NOTE: Each day in December, I will be writing a post to help prepare for the Christmas holiday. This year, I will be walking us backward through the life of Christ from His resurrection (in Luke 24), all the way back to His birth in Luke 1 over the 24 days between today and December 25. Check back each day for the next installment.
Every day in every hospital in every city all across the United States babies are being born. Which births are news worthy? Of course, at some level every birth is a big deal . . . after all each child is created in God’s image and has inherent value and dignity. However, if you were a news reporter working for the USA Today, and you were required to do a feature story each day on the most significant birth, how would you decide which one to report on?
- Perhaps you would write about the child born to the famous parents . . . in our celebrity worship culture, famous people are interesting, so maybe you would write on the celebrity birth.
- Perhaps you would write about the birth against all odds . . . the child born prematurely or the child born to the mother with the most difficult health struggle or personal issue.
- Perhaps you would write about the child born at a special time . . . the baby born at 12:12 AM on 12/12/12 this year for instance.
Whatever, the criteria you would use to determine the most noteworthy birth every day, your selection would simply be a guess as to the relevance of the birth. You just would not have enough info to make a solid and educated decision. The BEST way to determine the most signifiant birth on any given day would be to wait to form your list until after the people’s lives are over. I would have a much easier task of determining who the most significant birth was on December 2, 1912 than I would determining who the most significant birth was on December 2, 2012. History would prove to be a great evaluator of the news worthiness of a birth.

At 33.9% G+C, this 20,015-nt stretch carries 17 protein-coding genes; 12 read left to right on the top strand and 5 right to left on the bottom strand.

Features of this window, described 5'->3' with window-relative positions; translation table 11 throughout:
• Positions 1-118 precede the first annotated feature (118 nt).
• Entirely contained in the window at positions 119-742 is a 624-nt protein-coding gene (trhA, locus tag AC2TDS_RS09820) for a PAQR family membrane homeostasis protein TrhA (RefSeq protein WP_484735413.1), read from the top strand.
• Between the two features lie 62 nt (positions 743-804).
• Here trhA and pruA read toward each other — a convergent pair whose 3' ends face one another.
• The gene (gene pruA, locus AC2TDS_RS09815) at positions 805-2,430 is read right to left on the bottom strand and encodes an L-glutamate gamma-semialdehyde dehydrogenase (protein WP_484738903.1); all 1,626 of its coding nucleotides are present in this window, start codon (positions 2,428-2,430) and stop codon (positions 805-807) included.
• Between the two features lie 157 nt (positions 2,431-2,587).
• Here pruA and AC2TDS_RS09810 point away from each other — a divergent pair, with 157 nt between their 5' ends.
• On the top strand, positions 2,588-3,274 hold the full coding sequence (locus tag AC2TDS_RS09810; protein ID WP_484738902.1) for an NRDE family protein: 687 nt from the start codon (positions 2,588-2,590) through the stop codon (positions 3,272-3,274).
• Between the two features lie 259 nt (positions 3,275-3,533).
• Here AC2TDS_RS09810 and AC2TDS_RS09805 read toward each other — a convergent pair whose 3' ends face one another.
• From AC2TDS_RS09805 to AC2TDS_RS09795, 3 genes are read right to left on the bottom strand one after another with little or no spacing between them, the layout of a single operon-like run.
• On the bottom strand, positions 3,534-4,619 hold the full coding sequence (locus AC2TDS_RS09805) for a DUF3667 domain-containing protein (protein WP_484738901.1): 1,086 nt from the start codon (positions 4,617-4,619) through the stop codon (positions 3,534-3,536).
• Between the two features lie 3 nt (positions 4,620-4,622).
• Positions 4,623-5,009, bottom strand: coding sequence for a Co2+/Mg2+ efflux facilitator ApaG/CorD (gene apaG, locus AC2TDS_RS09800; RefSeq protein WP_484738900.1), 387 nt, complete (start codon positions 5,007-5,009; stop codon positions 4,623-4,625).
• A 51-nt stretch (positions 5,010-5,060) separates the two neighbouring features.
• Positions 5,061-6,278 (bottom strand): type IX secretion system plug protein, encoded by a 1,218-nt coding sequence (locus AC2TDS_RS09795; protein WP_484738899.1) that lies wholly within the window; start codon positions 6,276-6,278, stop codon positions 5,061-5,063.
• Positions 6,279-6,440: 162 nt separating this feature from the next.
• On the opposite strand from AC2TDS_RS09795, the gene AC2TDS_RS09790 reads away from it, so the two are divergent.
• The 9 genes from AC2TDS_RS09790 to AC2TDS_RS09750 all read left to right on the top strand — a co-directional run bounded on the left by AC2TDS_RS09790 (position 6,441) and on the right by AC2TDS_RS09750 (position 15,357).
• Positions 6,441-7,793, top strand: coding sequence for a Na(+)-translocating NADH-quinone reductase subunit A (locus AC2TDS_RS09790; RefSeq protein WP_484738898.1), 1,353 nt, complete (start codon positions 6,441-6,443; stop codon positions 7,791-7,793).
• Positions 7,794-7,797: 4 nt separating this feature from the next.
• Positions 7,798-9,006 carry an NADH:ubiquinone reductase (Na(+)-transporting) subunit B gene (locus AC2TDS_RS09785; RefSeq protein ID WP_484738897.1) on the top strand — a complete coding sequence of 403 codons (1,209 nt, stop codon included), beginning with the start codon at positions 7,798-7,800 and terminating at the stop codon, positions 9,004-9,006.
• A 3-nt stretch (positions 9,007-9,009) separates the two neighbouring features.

When Jesus was born in Bethlehem, most people did not even notice. Save some star-gazing magi or some star-struck shepherds, Bethlehem was a sleepy town on the night of Jesus birth.
Sure, Jesus was born:
- with famous lineage (can anyone top Jesus Daddy?),
- was born under remarkable circumstances (virgin birth),
- to a mother facing great hardship (“Who was the father again?”),
- and at a very special time (the fullness of time according to Galatians 6),
but again most people did not recognize the significance of His birth. In order to fully appreciate His birth, you must take His entire life into view, including His resurrection.
Luke 24:1-12 describes Jesus’ resurrection this way:
But on the first day of the week, at early dawn, they went to the tomb, taking the spices they had prepared. And they found the stone rolled away from the tomb, but when they went in they did not find the body of the Lord Jesus. While they were perplexed about this, behold, two men stood by them in dazzling apparel. And as they were frightened and bowed their faces to the ground, the men said to them, “Why do you seek the living among the dead? He is not here, but has risen. Remember how he told you, while he was still in Galilee, that the Son of Man must be delivered into the hands of sinful men and be crucified and on the third day rise.” And they remembered his words, and returning from the tomb they told all these things to the eleven and to all the rest. Now it was Mary Magdalene and Joanna and Mary the mother of James and the other women with them who told these things to the apostles, but these words seemed to them an idle tale, and they did not believe them. But Peter rose and ran to the tomb; stooping and looking in, he saw the linen cloths by themselves; and he went home marveling at what had happened.
Jesus’ resurrection makes His birth more important doesn’t it? Ultimately it is not just the first birth of Jesus that makes all the difference for us . . . it is the second birth He offers us in Him. Conquering the grave and raising from the dead, Jesus provided a way for each of us to have a new spiritual birth and a new life . . . a life not marked with the shame and despair of our sin, but an eternal life, marked by hope and forgiveness.
This Christmas, we celebrate the most important birth in history . . . on December 25 or any other day. We know this, not just because of the shepherds and the wise men . . . we know this because at the end of His earthly life He conquered the grave and offers us new life in Him.